“I think the NSS’s procurement process is not working as intended. The shipyards and multinational companies are ignoring Canadian manufacturers with proven track records in supplying propulsion components for naval vessels. When we approach the prime contractor to explain what we are doing, we are told we are unable to make a presentation as it will prejudice the supplier selection process. I find this a little rich. They should be giving Canadian companies the same opportunities to compete for the contracts as they give companies in their existing supply chains,” he adds.
Dominis is supplying water jet impellers to the US Littoral Combat Ship program and has supplied spare CP propeller blades for the Canadian Halifax-class frigates.
For many Canadian SMEs, the NSS and ITBs have been something of a lottery and may not have sufficiently supported the county’s domestic maritime industry as one might have expected. Certainly, this is the perception of Thordon, Patriot, and Dominis, all of whom have found the doors of opportunity firmly closed, no matter how hard they knock.
Indeed, such has been the challenges faced by each one of these world-class companies, they joined forces in a Thordon-led consortium to develop the Canadian Integrated Shaftline System (CISS), a complete turnkey propulsion package encompassing the component parts produced by each of the three companies: shafts, bearings, seals and propellers.
“With Thordon, Patriot, and Dominis coming together in this consortium we can ensure our voice is heard, we are louder collectively,” says Gospodnetic. “Individually, we were all banging our heads against a brick wall but CISS, hopefully, offers a better total value proposition. It will encourage the system integrators to open the door and at least listen to what we, as a consortium, have to say.”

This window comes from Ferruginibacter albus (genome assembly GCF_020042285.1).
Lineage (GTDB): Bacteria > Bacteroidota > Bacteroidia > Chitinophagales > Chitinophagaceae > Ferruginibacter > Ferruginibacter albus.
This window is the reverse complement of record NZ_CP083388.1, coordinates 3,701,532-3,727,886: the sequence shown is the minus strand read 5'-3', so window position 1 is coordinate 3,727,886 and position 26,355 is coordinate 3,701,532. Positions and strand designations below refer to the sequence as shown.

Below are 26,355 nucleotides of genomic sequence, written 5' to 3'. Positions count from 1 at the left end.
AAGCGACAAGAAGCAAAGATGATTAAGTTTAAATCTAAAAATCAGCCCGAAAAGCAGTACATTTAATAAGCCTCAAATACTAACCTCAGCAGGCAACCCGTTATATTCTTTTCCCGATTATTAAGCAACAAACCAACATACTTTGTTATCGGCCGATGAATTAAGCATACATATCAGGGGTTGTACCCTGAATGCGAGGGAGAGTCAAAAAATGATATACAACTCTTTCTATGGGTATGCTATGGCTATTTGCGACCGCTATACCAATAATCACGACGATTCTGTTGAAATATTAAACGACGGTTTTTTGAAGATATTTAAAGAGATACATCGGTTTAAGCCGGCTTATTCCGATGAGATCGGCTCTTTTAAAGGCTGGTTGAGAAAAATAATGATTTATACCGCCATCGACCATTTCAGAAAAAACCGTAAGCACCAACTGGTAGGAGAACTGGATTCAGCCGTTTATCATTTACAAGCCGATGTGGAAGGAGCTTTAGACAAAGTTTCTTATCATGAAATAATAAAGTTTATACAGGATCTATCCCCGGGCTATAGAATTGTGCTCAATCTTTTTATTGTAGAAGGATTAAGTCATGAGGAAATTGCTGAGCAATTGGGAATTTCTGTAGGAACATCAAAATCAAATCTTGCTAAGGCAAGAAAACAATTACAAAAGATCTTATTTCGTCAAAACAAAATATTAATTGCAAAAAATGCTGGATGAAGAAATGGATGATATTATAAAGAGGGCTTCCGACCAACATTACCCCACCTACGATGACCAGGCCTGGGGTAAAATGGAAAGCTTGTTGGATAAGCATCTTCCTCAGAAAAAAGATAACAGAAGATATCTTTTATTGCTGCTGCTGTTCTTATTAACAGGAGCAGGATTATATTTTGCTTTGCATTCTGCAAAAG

Whether the rules are flawed or just open to differing interpretations, there is no denying the 2014 ITB Policy and CCV policy by ISED appears to have failed to create the kind of opportunities expected ten years ago.
Given what the government said at the time that NSS is all about “undertaking major ship procurements in a smarter, more effective, efficient way that sustains jobs, strengthens the marine sector, and provides the best value for the taxpayer”, then there does appear to be a significant gulf between principle and practice.
“The strategy was developed to invest in Canada, to support workers in Canada, to support Canadian technology, to reduce procurement costs, but it really isn’t working as intended. I think the reality is a far cry from the job creation and economic stimulus Gail Shea [then Minister of Fisheries and Oceans] spoke of when the NSS was launched,” says McGowan.
“Sourcing a state-of-the-art, made-in-Canada integrated propulsion system that supports Canadian jobs and secures critical component supply makes perfect sense. It meets the originally intended NSS strategy and supports the economy and security of supply. Our Defence procurement policy does not appear to have achieved the intended results for Canadians.”
At the time of writing, the consortium members have been able to engage with European integrators including those involved with the UK’s T26 program, and is hopeful that these discussions will lead to the development of a full naval propulsion shaftline assembly in Canada.
This, of course, is dependent on Canada, the CSC prime contractor and their team of integrators having more meaningful conversations about how CISS can work with them.